Show off your holiday lights and you could win an iPad! Enter your photo by December 13. Winner will be selected by popular vote.
Courtesy Ken Neill
Flounder catches like these taken by Hunter Southall and David Bradbrand have been infrequent this spring.
Wednesday, June 12, 2013
The Virginia Saltwater Fishing Tournament enjoyed its best results of the year this past week, as spring fishing shifted into summer fishing patterns. There were new leading entries in six categories, black drum, cobia, gray triggerfish, sea bass, tautog and yellowfin tuna.
Even so, the current citation count is about 700 fewer than for the same time period last year. That's a whopping 40-percent decline, and I don't see much chance for overcoming that deficit as we near the half-way mark of the 2013 tournament.
I traveled to the coast recently and did nothing to enhance the tournament results. In fact, my crew had difficulty even catching small fish, must less citations. The people who publish fishing reports have been putting a good spin on the fishing, and, indeed, a few anglers have been doing well. But overall, I'd classify this year's saltwater fishing as disappointing.
Let's look at the species I went after on the Eastern Shore:
Flounder: Fishing for this popular species was slow getting started in the early spring and is yet to reach the expectations of many anglers. Most of us were excited about a new regulation that lowered the minimum-keeper size to 16 inches, the lowest in a long time. Last year, we caught a bunch of 16-inch flounder which had to be tossed back. This year, well, we are catching 15-inch flounder.
My outdoors writing buddy, Bob Hutchinson, said "splendid numbers of flounder" are being caught from the lighted fishing pier at Cherrystone Campground near Cape Charles, but almost all are under the size limit.
Fishing was so bad at Oyster Bay, one of our favorite spots, that we didn't even try flounder on our recent trip. A fishing friend told me that the action at Wachapreague, once known as the flounder capitol of the world, has been decent, but a barge operation moved in to remove sand from the navigation channels, and that made it difficult to reach the fishing grounds at the spring peak.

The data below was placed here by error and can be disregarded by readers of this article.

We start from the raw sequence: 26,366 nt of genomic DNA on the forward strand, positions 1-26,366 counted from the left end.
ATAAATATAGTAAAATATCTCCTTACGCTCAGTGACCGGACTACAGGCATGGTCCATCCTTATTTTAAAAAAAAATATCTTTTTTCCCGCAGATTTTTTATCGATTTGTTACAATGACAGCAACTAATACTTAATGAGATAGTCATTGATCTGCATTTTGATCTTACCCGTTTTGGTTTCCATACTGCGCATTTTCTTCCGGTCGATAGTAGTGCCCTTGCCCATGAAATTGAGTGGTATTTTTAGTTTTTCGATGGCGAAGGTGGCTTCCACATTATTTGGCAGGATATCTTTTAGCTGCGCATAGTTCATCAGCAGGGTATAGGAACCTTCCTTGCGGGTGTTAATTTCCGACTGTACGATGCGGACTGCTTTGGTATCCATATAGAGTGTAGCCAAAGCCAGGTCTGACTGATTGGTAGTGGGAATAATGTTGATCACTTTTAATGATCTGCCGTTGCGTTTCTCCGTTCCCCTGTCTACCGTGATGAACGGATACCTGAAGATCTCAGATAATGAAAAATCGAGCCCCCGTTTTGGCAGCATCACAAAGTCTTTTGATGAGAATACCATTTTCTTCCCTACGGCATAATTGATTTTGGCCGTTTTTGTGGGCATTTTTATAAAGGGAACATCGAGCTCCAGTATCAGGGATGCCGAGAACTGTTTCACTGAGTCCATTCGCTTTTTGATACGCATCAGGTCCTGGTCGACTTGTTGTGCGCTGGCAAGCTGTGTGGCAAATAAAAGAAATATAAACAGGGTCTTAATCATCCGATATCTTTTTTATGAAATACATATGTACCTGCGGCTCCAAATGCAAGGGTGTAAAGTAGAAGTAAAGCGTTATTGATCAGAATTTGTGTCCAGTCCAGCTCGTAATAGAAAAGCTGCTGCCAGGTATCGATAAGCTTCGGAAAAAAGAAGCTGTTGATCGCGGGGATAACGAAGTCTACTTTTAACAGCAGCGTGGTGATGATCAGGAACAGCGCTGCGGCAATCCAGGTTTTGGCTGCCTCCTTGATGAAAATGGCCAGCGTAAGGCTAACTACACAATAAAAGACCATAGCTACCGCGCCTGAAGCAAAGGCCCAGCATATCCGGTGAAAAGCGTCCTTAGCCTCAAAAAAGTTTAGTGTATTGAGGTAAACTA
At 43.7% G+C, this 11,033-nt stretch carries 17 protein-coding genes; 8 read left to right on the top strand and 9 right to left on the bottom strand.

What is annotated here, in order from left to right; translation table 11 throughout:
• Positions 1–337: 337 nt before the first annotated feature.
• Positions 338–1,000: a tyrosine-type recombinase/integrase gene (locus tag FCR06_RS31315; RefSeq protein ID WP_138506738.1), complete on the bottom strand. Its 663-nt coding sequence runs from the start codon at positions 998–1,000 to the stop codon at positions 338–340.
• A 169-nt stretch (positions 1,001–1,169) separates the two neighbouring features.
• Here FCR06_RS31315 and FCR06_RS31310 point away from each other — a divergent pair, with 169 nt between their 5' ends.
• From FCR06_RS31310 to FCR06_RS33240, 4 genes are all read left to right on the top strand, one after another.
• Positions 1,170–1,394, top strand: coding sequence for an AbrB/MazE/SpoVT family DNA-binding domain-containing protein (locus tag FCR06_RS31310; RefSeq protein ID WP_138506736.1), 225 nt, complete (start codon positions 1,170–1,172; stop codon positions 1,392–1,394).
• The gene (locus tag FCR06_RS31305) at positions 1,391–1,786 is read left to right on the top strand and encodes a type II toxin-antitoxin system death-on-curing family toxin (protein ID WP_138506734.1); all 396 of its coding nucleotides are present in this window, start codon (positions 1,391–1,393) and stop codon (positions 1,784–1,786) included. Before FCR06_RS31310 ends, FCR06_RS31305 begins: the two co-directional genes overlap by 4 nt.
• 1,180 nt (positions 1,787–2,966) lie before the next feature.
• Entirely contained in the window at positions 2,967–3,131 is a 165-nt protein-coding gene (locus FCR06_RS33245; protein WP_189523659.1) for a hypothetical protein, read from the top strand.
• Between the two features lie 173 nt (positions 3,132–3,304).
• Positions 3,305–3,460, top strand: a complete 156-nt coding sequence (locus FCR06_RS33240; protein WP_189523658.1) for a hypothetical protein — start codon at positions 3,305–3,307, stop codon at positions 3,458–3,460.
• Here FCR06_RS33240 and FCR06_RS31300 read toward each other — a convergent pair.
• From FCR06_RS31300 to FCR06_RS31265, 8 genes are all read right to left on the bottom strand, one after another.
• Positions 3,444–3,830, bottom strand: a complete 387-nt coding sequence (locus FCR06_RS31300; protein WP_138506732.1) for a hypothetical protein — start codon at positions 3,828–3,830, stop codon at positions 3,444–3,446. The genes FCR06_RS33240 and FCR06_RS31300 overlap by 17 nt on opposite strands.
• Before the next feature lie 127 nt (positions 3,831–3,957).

Throughout the spring, anglers have had to deal with cool temperatures and lots of rain and wind, which can discolor the water and hamper fishing success. The big problem, in my opinion, isn't the weather; it is the lack of fish.
Only four flounder citations have been registered, including the tournament's leading 8-pound, 15-ounce fish landed off Quinby by John Bell of Maryland. I checked back as far as my records go, and at the same date in 2008, 44 citations had been registered. In 2006, 860 flounder citations were registered for the year.
Opportunities to catch citation flounder will increase during the summer as the bigger fish move into deeper, cooler water often next to a structure, such as the pilings of the Chesapeake Bay Bridge-Tunnel.
Striped bass: The current low citation count of the Virginia Saltwater Fishing Tournament reflects the poor striper fishing of January and February. The count at this point is 186, which compares to 746 for the same time last year.
Anglers said the big fish stayed offshore in water closed to recreational fishing during their winter migration. I don't doubt that, but I also believe the striper population is in decline.
With the flounder fishing tough, we tried casting to stripers holding to the rip-rap of the islands of the Chesapeake Bay Bridge-Tunnel. This has been all but a sure thing in the past for landing schooling stripers spring, fall and winter. Not this time. Not a strike.
Red drum: We fished the edge of a barrier island for red drum, without success. Some anglers have enjoyed good action for this species, but the citation count tells a different story. Red drum citations for 2013 stand at 79, compared to 205 for the same period last year. The 2008 count was 267.
Last fall we caught lots of puppy drum-juvenile red drum-and maybe that means this species is on the rebound. Scientists have a theory that unusual weather conditions in 2011 spurred a population boom of red drum or channel bass in North Carolina, Virginia and Maryland. The upswing has been so dramatic that the number of blue crabs, a favorite food of red drum, has declined.
Black drum: We also bombed on this species, catching instead a bunch of arm-wrenching rays. A look at the citation report is enough to keep you at home. Thus far, only 15 black drum citations have been registered. In 2008 the count was 371.
Fishing pressure for both red and black drum has been way down, according to what I saw.
Weather JournalPossible scrape with snow Tues